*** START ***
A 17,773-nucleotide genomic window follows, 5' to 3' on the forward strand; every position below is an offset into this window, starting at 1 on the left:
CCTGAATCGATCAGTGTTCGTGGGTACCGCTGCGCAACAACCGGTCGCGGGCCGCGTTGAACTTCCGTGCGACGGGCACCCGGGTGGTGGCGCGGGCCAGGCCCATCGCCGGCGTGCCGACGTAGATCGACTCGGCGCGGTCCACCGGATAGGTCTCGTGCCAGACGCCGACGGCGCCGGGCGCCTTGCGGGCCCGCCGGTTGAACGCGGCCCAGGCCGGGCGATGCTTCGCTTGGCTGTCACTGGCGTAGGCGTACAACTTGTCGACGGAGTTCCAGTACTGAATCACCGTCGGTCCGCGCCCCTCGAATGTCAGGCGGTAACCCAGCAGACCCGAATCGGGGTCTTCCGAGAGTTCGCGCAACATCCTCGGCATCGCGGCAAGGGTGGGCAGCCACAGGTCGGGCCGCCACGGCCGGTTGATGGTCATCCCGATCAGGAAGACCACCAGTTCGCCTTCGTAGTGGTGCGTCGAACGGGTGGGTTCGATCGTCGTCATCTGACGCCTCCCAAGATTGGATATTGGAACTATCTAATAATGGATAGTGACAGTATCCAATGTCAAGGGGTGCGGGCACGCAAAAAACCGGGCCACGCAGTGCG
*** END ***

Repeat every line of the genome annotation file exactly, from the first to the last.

A 17,773-nucleotide genomic window follows, 5' to 3' on the forward strand; every position below is an offset into this window, starting at 1 on the left:
CCTGAATCGATCAGTGTTCGTGGGTACCGCTGCGCAACAACCGGTCGCGGGCCGCGTTGAACTTCCGTGCGACGGGCACCCGGGTGGTGGCGCGGGCCAGGCCCATCGCCGGCGTGCCGACGTAGATCGACTCGGCGCGGTCCACCGGATAGGTCTCGTGCCAGACGCCGACGGCGCCGGGCGCCTTGCGGGCCCGCCGGTTGAACGCGGCCCAGGCCGGGCGATGCTTCGCTTGGCTGTCACTGGCGTAGGCGTACAACTTGTCGACGGAGTTCCAGTACTGAATCACCGTCGGTCCGCGCCCCTCGAATGTCAGGCGGTAACCCAGCAGACCCGAATCGGGGTCTTCCGAGAGTTCGCGCAACATCCTCGGCATCGCGGCAAGGGTGGGCAGCCACAGGTCGGGCCGCCACGGCCGGTTGATGGTCATCCCGATCAGGAAGACCACCAGTTCGCCTTCGTAGTGGTGCGTCGAACGGGTGGGTTCGATCGTCGTCATCTGACGCCTCCCAAGATTGGATATTGGAACTATCTAATAATGGATAGTGACAGTATCCAATGTCAAGGGGTGCGGGCACGCAAAAAACCGGGCCACGCAGTGCG